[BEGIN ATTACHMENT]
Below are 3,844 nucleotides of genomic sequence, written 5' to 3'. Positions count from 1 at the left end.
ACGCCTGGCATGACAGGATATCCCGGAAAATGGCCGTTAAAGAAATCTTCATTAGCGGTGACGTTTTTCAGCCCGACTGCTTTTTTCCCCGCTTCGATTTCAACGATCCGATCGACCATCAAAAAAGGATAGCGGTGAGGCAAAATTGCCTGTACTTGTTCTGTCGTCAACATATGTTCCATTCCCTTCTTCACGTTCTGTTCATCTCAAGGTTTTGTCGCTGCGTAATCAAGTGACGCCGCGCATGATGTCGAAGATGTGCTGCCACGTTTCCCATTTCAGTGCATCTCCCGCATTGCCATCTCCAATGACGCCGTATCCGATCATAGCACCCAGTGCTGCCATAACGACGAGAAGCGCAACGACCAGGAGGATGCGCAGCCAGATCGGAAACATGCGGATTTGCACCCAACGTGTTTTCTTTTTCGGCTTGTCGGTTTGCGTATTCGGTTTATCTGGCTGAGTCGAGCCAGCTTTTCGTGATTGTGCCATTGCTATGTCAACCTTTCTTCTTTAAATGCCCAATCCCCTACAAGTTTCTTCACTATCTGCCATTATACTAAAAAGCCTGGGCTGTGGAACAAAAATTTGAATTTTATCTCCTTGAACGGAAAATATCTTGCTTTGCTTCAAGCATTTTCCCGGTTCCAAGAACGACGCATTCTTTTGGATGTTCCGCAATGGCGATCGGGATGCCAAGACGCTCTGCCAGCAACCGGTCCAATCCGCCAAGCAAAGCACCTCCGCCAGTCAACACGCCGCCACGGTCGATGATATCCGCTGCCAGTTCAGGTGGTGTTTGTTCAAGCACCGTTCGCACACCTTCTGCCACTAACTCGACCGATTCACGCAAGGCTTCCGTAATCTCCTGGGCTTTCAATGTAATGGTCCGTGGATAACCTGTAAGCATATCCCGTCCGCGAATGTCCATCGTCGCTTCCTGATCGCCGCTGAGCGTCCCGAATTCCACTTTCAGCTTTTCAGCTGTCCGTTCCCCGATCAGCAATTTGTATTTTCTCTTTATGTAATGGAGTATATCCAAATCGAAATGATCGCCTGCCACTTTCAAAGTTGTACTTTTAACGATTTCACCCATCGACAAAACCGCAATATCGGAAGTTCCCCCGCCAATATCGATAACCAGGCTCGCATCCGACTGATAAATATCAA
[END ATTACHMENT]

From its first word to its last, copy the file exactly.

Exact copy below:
Below are 3,844 nucleotides of genomic sequence, written 5' to 3'. Positions count from 1 at the left end.
ACGCCTGGCATGACAGGATATCCCGGAAAATGGCCGTTAAAGAAATCTTCATTAGCGGTGACGTTTTTCAGCCCGACTGCTTTTTTCCCCGCTTCGATTTCAACGATCCGATCGACCATCAAAAAAGGATAGCGGTGAGGCAAAATTGCCTGTACTTGTTCTGTCGTCAACATATGTTCCATTCCCTTCTTCACGTTCTGTTCATCTCAAGGTTTTGTCGCTGCGTAATCAAGTGACGCCGCGCATGATGTCGAAGATGTGCTGCCACGTTTCCCATTTCAGTGCATCTCCCGCATTGCCATCTCCAATGACGCCGTATCCGATCATAGCACCCAGTGCTGCCATAACGACGAGAAGCGCAACGACCAGGAGGATGCGCAGCCAGATCGGAAACATGCGGATTTGCACCCAACGTGTTTTCTTTTTCGGCTTGTCGGTTTGCGTATTCGGTTTATCTGGCTGAGTCGAGCCAGCTTTTCGTGATTGTGCCATTGCTATGTCAACCTTTCTTCTTTAAATGCCCAATCCCCTACAAGTTTCTTCACTATCTGCCATTATACTAAAAAGCCTGGGCTGTGGAACAAAAATTTGAATTTTATCTCCTTGAACGGAAAATATCTTGCTTTGCTTCAAGCATTTTCCCGGTTCCAAGAACGACGCATTCTTTTGGATGTTCCGCAATGGCGATCGGGATGCCAAGACGCTCTGCCAGCAACCGGTCCAATCCGCCAAGCAAAGCACCTCCGCCAGTCAACACGCCGCCACGGTCGATGATATCCGCTGCCAGTTCAGGTGGTGTTTGTTCAAGCACCGTTCGCACACCTTCTGCCACTAACTCGACCGATTCACGCAAGGCTTCCGTAATCTCCTGGGCTTTCAATGTAATGGTCCGTGGATAACCTGTAAGCATATCCCGTCCGCGAATGTCCATCGTCGCTTCCTGATCGCCGCTGAGCGTCCCGAATTCCACTTTCAGCTTTTCAGCTGTCCGTTCCCCGATCAGCAATTTGTATTTTCTCTTTATGTAATGGAGTATATCCAAATCGAAATGATCGCCTGCCACTTTCAAAGTTGTACTTTTAACGATTTCACCCATCGACAAAACCGCAATATCGGAAGTTCCCCCGCCAATATCGATAACCAGGCTCGCATCCGACTGATAAATATCAA